• Deborah Bossio, Lead scientist for food systems at The Nature Conservancy, stated “This is huge. [It] acknowledges that without transformations of food systems, which account for approximately one-third of global greenhouse gas emissions and the vast majority of biodiversity loss, we will be unable to achieve a stable climate, feed people, and save biodiversity.”

  • The Food and Agriculture for Sustainable Transformation (FAST) initiative aims to unlock climate finance to decarbonize and increase the resilience of food and agriculture sectors, especially in the world's most vulnerable communities. The Initiative on Climate Action and Nutrition (I-CAN) recognizes the relationship between nutrition and the climate crisis, representing a significant breakdown of silos between food, agriculture, climate, and nutrition groups.

Forbes: ESG – Good For The Goose And Gander

  • There is a certain level of distrust between the activist community and policymakers. Many policymakers compromise long-term goals with conflicting short-term priorities.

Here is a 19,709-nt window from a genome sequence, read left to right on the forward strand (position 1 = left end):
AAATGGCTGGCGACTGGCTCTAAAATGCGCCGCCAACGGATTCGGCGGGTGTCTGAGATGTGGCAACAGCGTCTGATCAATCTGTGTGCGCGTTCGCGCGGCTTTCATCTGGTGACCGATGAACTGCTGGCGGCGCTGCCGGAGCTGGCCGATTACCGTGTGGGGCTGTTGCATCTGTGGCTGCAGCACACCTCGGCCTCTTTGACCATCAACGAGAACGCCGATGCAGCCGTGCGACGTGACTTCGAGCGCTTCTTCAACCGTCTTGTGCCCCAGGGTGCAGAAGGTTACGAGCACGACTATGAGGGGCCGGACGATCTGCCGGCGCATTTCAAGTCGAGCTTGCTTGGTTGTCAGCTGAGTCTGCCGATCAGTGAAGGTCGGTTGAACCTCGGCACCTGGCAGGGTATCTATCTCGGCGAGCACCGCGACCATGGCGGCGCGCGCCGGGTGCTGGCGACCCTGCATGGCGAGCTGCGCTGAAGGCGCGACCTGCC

• In the United States, polling has shown high levels of support in avoiding doing business with socially irresponsible companies but “only 21% even know what the acronym ESG even means.” There is more to be done to hold policymakers accountable to Follow through with their long-term commitments and their word.

GreenBiz: ‘Lawyer Up’: Republican Rhetoric Over ESG Escalates

  • Some Republican Party leaders have increased their correspondence with ESG rating firms and asset managers by sending letters to major American law firms warning of punishment for their role in perceived ESG misconduct.

  • An example of this includes when a letter was sent to Black Rock last summer by a republican state attorney general which asserted that the world's largest asset manager is boycotting the fossil fuel industry via its ESG practices. They claimed that “Congress will increasingly use its oversight powers to scrutinize the institutionalized antitrust violations being committed in the name of ESG.”

GreenBiz: The ins and outs of honing ESG training sessions